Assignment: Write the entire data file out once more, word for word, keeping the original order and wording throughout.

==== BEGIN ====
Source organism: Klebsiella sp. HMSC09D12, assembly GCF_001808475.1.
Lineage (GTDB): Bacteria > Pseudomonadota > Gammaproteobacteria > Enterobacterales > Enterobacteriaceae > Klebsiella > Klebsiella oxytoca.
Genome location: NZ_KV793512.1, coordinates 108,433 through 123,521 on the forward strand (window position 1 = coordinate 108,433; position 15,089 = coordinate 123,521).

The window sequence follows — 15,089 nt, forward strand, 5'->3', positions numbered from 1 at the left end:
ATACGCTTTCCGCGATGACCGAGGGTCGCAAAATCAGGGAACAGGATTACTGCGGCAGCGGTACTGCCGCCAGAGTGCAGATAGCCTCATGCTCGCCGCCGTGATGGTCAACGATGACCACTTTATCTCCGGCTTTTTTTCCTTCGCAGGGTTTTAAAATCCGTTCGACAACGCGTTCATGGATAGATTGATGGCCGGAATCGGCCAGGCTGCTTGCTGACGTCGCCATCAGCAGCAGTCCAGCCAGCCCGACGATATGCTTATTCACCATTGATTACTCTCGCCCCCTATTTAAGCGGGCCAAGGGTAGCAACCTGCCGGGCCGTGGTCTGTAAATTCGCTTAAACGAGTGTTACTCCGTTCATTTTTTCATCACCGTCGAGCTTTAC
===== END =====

Source organism: Klebsiella sp. HMSC09D12, assembly GCF_001808475.1.
Lineage (GTDB): Bacteria > Pseudomonadota > Gammaproteobacteria > Enterobacterales > Enterobacteriaceae > Klebsiella > Klebsiella oxytoca.
Genome location: NZ_KV793512.1, coordinates 108,433 through 123,521 on the forward strand (window position 1 = coordinate 108,433; position 15,089 = coordinate 123,521).

The window sequence follows — 15,089 nt, forward strand, 5'->3', positions numbered from 1 at the left end:
ATACGCTTTCCGCGATGACCGAGGGTCGCAAAATCAGGGAACAGGATTACTGCGGCAGCGGTACTGCCGCCAGAGTGCAGATAGCCTCATGCTCGCCGCCGTGATGGTCAACGATGACCACTTTATCTCCGGCTTTTTTTCCTTCGCAGGGTTTTAAAATCCGTTCGACAACGCGTTCATGGATAGATTGATGGCCGGAATCGGCCAGGCTGCTTGCTGACGTCGCCATCAGCAGCAGTCCAGCCAGCCCGACGATATGCTTATTCACCATTGATTACTCTCGCCCCCTATTTAAGCGGGCCAAGGGTAGCAACCTGCCGGGCCGTGGTCTGTAAATTCGCTTAAACGAGTGTTACTCCGTTCATTTTTTCATCACCGTCGAGCTTTAC